Teams must modify their oil viscosity from race to race due to the cap put on the consumption rate and the necessity to guarantee there is enough oil left over at the end of the Grand Prix. A race’s starting weight will increase if the viscosity is too high, while a low viscosity will result in more consumption and a larger risk of violating the FIA’s oil consumption regulations.

Does Thicker Oil Work Better For F1 Racing?

The 15000 rpm engines of F1 cars spin at extreme temperatures. Any oil will grow thinner as it warms up. The oil used in Formula One car engines must be thicker so that as it heats up, it will still be able to adequately coat all of the engine parts.

Since F1 engines are dry-sump engines, there is no oil sump sloshing about under the engine while the car turns at a high rate of speed. F1 cars include an exterior oil tank that supplies oil to the engine and other components, improving the car’s balance when travelling at high speeds.

If the oil of an F1 car is somewhat thinner, it can be burned in the engine as extra fuel to provide more power. This is a practical strategy for qualifying because a little extra power can go a long way. For the actual race, teams can switch to heavier oil. For qualifying, the auxiliary oil tank must be empty; however, for the race, it is full, making it simple to add thicker oil to the lubrication system.

How Much Oil Can An F1 Engine Hold?

The two oil capacity or volume limiting considerations listed in the FIA regulations are

  • The first is the 0.6 litres of oil consumed per 100 kilometres of racing. To control this, “FIA must always be provided with the measurement of the oil level in the main oil tank. The oil tank that is directly attached to the engine oil feed at the oil pressure pump’s input is known as the main oil tank (Section 5.24.3 of the 2022 FIA regulations).
  • The second limitation relates to the largest possible size of the auxiliary oil tank (AOT). “The AOT’s combined volume, including its connections to the engine, cannot exceed 2.5 litres. A solenoid is required to manage the flow of oil between the AOT and the engine (Section 5.24.5 of the 2022 FIA regulations). By pressing the “oil” button on the F1 steering wheel, the solenoid is turned on.

How Frequently Do F1 Cars Change Their Oil?

Other than the fact that cars cannot change or top up their oil in the pits during a race, there is nothing in the FIA regulations that restricts the number of times a team can change the oil in an F1 car during a race weekend.

Each team has a variety of engine oils available for use each race weekend, as I previously said. However, before they can be used in competition, each of those readily available oils must first undergo testing and receive official authorization from the FIA. (Section 16.10.2 of the FIA rules for 2022)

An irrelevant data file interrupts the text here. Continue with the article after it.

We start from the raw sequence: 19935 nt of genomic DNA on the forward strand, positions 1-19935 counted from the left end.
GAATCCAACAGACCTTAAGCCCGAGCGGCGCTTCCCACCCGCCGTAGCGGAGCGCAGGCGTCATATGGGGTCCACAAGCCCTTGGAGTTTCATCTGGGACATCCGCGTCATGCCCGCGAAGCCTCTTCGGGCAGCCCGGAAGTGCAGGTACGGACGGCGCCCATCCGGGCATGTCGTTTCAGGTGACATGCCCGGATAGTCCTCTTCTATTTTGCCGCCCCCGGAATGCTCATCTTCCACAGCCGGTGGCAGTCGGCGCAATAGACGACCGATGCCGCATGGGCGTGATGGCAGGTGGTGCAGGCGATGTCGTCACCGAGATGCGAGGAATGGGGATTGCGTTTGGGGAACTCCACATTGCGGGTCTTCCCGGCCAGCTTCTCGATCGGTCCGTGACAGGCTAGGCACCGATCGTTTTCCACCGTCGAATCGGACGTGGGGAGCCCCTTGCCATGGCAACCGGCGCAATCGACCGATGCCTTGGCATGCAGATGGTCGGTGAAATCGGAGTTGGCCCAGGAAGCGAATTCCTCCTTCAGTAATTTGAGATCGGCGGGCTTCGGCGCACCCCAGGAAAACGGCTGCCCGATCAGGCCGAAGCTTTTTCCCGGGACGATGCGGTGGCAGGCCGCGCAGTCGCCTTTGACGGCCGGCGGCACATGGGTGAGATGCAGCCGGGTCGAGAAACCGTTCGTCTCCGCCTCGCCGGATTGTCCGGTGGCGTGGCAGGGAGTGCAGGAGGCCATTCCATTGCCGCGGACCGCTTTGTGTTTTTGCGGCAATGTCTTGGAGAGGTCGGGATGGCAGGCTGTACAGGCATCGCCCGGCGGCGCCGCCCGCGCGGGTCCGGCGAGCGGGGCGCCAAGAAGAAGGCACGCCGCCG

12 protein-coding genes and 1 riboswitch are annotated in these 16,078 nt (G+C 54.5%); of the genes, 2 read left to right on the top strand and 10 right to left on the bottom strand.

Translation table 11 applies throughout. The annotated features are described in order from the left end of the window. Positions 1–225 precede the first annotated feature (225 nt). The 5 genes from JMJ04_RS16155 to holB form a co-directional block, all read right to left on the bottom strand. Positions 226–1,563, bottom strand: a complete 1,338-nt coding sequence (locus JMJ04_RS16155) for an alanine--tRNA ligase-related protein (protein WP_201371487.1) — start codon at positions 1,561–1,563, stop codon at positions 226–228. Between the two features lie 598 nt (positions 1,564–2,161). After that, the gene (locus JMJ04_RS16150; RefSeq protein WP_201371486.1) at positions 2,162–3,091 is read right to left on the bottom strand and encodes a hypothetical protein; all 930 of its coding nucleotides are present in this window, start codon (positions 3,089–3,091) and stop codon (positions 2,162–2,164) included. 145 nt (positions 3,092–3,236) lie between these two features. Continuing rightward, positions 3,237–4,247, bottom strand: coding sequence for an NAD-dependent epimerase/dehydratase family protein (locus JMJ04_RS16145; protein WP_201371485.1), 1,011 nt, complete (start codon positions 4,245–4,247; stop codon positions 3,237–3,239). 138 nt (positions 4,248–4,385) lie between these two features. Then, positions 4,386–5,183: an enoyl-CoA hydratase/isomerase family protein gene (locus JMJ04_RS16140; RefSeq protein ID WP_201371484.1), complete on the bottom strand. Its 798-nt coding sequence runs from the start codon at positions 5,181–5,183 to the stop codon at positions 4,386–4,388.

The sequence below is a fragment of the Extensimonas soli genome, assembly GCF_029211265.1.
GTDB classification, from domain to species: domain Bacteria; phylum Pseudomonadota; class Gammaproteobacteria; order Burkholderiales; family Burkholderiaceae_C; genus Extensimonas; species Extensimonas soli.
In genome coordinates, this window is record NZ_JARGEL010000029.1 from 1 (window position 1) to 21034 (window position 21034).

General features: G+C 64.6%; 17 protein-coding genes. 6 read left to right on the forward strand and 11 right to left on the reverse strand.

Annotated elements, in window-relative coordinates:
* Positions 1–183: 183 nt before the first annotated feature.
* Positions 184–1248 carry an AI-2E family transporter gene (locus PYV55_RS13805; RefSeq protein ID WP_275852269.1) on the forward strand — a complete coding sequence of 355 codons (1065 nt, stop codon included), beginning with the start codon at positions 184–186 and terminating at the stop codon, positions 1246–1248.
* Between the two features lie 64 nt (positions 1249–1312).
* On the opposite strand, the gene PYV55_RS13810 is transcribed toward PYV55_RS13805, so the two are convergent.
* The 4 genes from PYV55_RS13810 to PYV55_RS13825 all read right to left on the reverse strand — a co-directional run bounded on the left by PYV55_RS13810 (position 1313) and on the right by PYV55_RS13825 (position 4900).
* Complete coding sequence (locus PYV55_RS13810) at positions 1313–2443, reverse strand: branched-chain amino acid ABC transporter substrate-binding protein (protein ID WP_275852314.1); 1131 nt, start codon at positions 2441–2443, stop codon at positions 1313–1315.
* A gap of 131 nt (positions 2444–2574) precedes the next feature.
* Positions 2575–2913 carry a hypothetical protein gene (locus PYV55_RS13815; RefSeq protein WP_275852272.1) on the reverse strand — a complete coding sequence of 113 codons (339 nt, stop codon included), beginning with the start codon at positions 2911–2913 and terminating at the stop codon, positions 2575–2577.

Teams use free practice to test various engine oils in a racing-like setting before deciding which engine oil each driver will use for qualifying and the race. The FIA must be notified once the team has decided which oil it will use during the race. “Each Competitor shall disclose, in writing, the type of oil to be used in each of his or her engines throughout each Competition”. (Section 16.11.1 of the 2022 FIA regulations)

Because of this, it is possible that each run a car does during the first free practice session and, in some situations, the second session, will be done with a different engine oil combination. That is a lot of oil changes in a short period of time.

As you might expect, changing engine oil so frequently over the course of a Grand Prix weekend will inevitably result in a little amount of one engine oil’s residue mingling with the next oil to be tested. The FIA acknowledged this as well and changed the rules governing the technical inspectors’ engine oil testing after each Grand Prix.

The chemical composition of the oil is known as the “reference engine oil” that samples taken from each car after each race can be compared to when a team submits oil to the FIA for approval. “Samples that deviate from the reference engine oil in a way consistent with the mixing with other engine oils, which have been approved by the FIA for use by the team at a Competition, will be deemed to comply, provided that the adulterant oils are overall present at no more than 10% in the sample,” states the FIA. (Section 16.11.3 of the 2022 FIA regulations)

Which Oil Is Used By Each F1 Team?

Each team on the F1 grid has an official lubricant partner that collaborates with team engineers to provide a variety of engine lubricants best suited to that team’s engines’ characteristics at various ambient temperatures.

TeamLubricant Partner
Red Bull RacingMobil 1
AlpineBP and Castrol
McLarenGulf Oil
Alfa RomeoPetronas
Haas F1 TeamMobil 1
AlphaTauriExxon Mobil oil
Aston MartinMobil 1